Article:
Los Angeles wheelchair access travel

The City of Los Angeles is the most populous city in California and the second most populous city in the United States. With an estimated population of four million, Los Angeles is the cultural, financial, and commercial center of the West Coast. Nicknamed the “City of Angels” partly because of its name’s Spanish meaning, Los Angeles is known for its Mediterranean climate, ethnic diversity, Hollywood, and the entertainment industry, and sprawling metropolis. Los Angeles is also the principal city of the Los Angeles metropolitan area, the second largest in the United States after that of New York City, with a population of 13.1 million. Los Angeles wheelchair access is very good. This allows people with a disability to enjoy this economic powerhouse. The city has a diverse economy in a broad range of professional and cultural fields. Los Angeles is also famous as the home of Hollywood, a major center of the world entertainment industry.

Attractions and Opportunities

Aquarium of the Pacific

Disneyland Park

Griffith Observatory

Hollywood

La Brea Tar Pits and George C Page Museum

Long Beach

Little Tokyo (J Town)

Los Angeles County Museum of Art

Olvera Street

Rodeo Drive

Santa Monica 

Sunset Strip

Union Station

Universal Studios

Venice Beach

Walt Disney Music Hall

West Hollywood 

Transport

Wheelchairs on Metro Rail

All Metro Rail lines are accessible to persons in wheelchairs. Every station has either a walkway/ramp or elevator from the street to the platform. In the event of an elevator outage at your station, you may take a bus to the next station for free.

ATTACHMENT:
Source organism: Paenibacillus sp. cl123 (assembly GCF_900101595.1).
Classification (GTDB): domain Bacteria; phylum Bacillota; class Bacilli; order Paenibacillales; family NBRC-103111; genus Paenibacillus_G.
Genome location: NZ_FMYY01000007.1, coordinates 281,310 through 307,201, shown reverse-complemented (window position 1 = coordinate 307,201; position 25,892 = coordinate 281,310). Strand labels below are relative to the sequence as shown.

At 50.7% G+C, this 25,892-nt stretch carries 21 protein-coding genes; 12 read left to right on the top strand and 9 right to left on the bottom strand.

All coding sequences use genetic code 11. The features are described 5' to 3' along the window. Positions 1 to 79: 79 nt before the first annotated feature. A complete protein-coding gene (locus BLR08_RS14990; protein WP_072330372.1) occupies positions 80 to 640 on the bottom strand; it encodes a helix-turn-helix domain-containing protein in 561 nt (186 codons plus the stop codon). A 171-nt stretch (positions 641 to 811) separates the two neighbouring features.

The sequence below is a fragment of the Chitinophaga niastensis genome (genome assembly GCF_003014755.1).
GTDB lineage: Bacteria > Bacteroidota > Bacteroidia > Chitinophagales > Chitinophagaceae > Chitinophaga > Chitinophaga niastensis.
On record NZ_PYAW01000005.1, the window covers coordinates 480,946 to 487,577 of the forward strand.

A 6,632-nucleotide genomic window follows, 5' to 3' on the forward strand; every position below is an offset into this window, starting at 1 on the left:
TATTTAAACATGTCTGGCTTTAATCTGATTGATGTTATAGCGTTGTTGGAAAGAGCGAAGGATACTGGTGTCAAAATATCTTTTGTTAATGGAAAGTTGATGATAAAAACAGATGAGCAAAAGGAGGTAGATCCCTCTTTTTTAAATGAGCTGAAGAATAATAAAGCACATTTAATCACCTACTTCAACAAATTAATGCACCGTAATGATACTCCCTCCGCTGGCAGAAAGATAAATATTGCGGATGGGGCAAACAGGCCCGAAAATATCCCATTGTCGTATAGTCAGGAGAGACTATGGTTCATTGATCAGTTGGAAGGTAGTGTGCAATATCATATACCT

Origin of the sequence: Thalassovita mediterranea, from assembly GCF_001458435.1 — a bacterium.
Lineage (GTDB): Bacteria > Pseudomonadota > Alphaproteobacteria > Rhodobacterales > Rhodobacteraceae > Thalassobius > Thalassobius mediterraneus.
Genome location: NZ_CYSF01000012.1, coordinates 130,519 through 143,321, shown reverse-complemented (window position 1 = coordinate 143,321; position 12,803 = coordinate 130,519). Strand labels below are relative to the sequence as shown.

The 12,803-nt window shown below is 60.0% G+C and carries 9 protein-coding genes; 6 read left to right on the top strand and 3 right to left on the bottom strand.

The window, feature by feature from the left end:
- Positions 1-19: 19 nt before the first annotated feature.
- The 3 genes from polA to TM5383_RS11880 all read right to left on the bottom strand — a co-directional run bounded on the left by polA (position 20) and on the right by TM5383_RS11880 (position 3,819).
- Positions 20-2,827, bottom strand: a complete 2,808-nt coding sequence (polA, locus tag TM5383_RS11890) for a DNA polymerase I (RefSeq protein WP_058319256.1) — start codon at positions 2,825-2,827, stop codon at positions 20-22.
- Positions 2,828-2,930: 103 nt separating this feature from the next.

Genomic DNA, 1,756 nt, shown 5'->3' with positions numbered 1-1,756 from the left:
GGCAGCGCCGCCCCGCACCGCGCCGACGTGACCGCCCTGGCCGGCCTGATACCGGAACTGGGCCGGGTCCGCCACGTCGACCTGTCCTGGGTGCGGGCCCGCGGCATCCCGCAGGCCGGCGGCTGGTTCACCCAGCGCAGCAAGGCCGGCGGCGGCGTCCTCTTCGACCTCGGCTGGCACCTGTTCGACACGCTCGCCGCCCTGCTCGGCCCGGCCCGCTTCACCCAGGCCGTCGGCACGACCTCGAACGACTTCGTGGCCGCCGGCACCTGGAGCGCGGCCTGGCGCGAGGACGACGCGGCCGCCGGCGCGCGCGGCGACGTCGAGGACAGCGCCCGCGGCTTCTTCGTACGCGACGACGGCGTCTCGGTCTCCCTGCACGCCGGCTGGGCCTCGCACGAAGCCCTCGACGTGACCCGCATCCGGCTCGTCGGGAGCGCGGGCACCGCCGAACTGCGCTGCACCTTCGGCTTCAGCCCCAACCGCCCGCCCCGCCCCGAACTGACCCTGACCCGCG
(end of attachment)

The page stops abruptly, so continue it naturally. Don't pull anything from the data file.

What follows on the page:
1. Boarding and exiting the train – It’s recommended, but not required, that persons in wheelchairs back into and out of rail cars to avoid problems with the gap between the platform and the rail car. Each rail car can accommodate two to four wheelchairs. The door nearest the designated wheelchair location is marked with the wheelchair symbol. If you cannot use the designated wheelchair area, avoid blocking the doors or the train operator’s cab door.

2. Securement on the train – There are no securement devices on rail cars. Passengers using mobility devices should use one of the handholds inside the rail cars and set the brakes or turn off the power on their chairs while riding Metro Rail.

3. Turnstiles – Many station entrances have turnstiles for validating TAP cards. Please use the entrance designed for persons with disabilities, located on the left and marked with the wheelchair symbol. If you’re unable to tap your card at the turnstile, please use the hands-free intercom (see below).

Hands-Free Help at Turnstiles

A valid TAP card is required at turnstiles, including wheelchair-accessible gates. Riders who need assistance can use the hands-free intercom.

  • Approach the intercom near the turnstiles; a red light will come on when the hands-free sensor detects you.
  • An attendant’s voice will come through the speaker and an amber light will turn on.
  • Speak to attendant to confirm you require assistance or wait for the next light.
  • When a green light turns on, proceed to the wheelchair-accessible gate and the attendant will remotely open it for you.

Accommodations for Riders with Vision Impairments

  • Braille and tactile signs that identify the station are posted at station entrances. Additional signs are posted in all subway stations on the sides of stairs and escalators near the platform to indicate the direction the train is traveling.
  • Take care when approaching the edge of the platform. Textured flooring is installed on all platform edges to alert passengers with visual impairments. In addition, flexible yellow warning poles are installed on platforms to block the gaps between the rail cars when trains are in the station.

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